Free to attend
Location: 208 Henley Business School, Whiteknights campus.
Seminar start: 14:00
This paper investigates the relationship between the disclosure rate of non-financial measures and the four determinants that influence management decision to disclose such measures: (1) managerial significance, (2) the importance of measurement, (3) measurement difficulties and (4) the impact on financial figures. This study explores whether critical non-financial measures for medium- to long-term value creation are fully, or to what extent, disclosed in the integrated report (IR). Though published articles surrounding this topic are already in circulation, many researchers present normative arguments for the IR whilst there is little research examining the practice of IR itself (e.g. Dumay et al., 2016; KPMG, 2018). Thus, this paper examines current IR practice in Japan and explores which elements hinder companies' attempts to disclose such measures and how to enhance disclosure practices of those measures, based on questionnaire data analysis. The author finds that many companies connect existing reports, such as the annual report and CSR report, into an integrated report, therefore more effective representation of business dynamics in a value creation context is needed. Further, the result suggests that companies refrain from addressing specific technology-related information when it has a high managerial significance, as it includes confidential matters advantageous to them. Besides, the result confirms that creating KPIs on a content element, such as the organizational overview element, leads to the enhancement of the integrated report.
Keywords: Integrated report, Non-financial information, Value Creation, Corporate Social Responsibility (CSR), Sustainability, Accountability
Tadanori Yosano is associate professor at the Graduate School of Business Administration at Kobe University in Japan; and visiting scholar of the Research Institute of Capital Formation, Development Bank of Japan. His fields of interest in research are within accounting for intangibles, intellectual capital reporting as well as soft information role in bank-firm relationship. He received a Bachelor’s degree in economics at Kyoto University in 1994 and a Ph.D. in business administration at Kobe University in 2002. He was research fellowship for young scientists at Japan Society for the Promotion of Science from April 1999 to March 2002. He is teaching financial accounting and international accounting. His major English articles include:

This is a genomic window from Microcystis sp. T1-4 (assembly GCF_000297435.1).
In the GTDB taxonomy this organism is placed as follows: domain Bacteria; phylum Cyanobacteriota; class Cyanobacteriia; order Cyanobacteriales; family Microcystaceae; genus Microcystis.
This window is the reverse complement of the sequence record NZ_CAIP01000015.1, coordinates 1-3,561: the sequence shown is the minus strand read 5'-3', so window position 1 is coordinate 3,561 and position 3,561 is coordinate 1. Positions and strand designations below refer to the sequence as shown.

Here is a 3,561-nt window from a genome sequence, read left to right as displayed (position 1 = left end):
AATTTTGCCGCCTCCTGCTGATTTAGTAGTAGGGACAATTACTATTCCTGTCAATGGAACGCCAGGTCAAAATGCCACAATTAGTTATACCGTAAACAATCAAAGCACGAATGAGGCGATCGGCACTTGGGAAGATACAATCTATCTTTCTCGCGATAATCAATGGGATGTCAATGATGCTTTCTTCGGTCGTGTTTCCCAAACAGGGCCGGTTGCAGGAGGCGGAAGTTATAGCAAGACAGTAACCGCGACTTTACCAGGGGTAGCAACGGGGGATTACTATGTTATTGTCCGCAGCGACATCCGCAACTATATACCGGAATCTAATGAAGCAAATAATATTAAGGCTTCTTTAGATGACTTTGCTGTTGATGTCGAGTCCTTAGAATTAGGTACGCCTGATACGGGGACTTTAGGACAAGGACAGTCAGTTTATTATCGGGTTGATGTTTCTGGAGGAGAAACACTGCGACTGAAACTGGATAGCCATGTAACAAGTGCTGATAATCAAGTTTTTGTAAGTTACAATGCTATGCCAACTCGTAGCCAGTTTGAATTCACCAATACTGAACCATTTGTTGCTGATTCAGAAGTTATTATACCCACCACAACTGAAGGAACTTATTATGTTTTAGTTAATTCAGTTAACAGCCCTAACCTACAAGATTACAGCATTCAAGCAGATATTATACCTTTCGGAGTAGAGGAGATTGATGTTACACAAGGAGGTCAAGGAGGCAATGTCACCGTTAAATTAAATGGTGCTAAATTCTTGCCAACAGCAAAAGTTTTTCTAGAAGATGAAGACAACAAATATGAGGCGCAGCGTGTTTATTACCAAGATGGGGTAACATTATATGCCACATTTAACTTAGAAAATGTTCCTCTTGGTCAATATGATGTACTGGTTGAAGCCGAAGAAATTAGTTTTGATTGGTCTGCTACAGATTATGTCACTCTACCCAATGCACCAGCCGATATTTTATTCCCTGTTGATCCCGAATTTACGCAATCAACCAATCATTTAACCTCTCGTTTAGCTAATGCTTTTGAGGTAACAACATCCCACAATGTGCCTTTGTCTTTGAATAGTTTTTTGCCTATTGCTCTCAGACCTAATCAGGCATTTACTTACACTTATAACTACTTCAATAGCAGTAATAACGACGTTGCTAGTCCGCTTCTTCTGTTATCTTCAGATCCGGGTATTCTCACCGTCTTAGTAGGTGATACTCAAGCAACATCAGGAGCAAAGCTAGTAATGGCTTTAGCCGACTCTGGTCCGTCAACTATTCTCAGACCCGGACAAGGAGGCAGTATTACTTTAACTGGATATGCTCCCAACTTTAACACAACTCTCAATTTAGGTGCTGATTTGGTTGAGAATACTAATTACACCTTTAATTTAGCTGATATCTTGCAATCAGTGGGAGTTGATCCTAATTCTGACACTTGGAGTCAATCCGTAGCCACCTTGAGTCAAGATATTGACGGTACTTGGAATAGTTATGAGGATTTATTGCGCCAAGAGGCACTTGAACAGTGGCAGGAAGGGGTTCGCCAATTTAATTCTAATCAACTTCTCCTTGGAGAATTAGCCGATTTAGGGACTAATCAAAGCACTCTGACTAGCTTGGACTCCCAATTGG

“Outperforming markets: IC and the long-term performance of Japanese IPOs” (with Christian Nielson and Gunner Rimmel, Accounting Forum, Volume. 39, No. 2, pp. 83-96, 2015
“Analysts’ perceptions of intellectual capital information” (Sakakibara, Shigeki, Bo Hansson and Hideo Kozumi), Australian Accounting Review, Volume. 20, No. 3, pp. 274-185, 2010
“Intellectual capital disclosures in Japanese IPO prospectuses” (with Gunner Rimmel and Christian Nielson), Journal of Human Resource Costing & Accounting, Volume. 13, No. 4, pp.316-337
His English book publication includes:
“Reporting on intangibles, a recent survey from Japan,” in Intellectual Capital in Organizations: Non-Financial Reports and Accounts (Patricia Ordoñez de Pablos and Leif Edvinsson, eds.) Routledge, pp. 182-202, 2015
PriceWaterHouseCoopers Award for the “Best Junior Contribution to the Development of Intangibles and IC theory and Practice” for the paper entitled “Influence of Intellectual Capital Information on Credit Risk Rating Process/Criterion and Credit Conditions -Survey Analysis of Japanese Financial Institutions,” 4th European Institute for Advanced Studies in Management Workshop on “Visualising, Measuring, and Managing Intangibles and Intellectual Capital,” Hasselt (Belgium), 22-24 October 2008.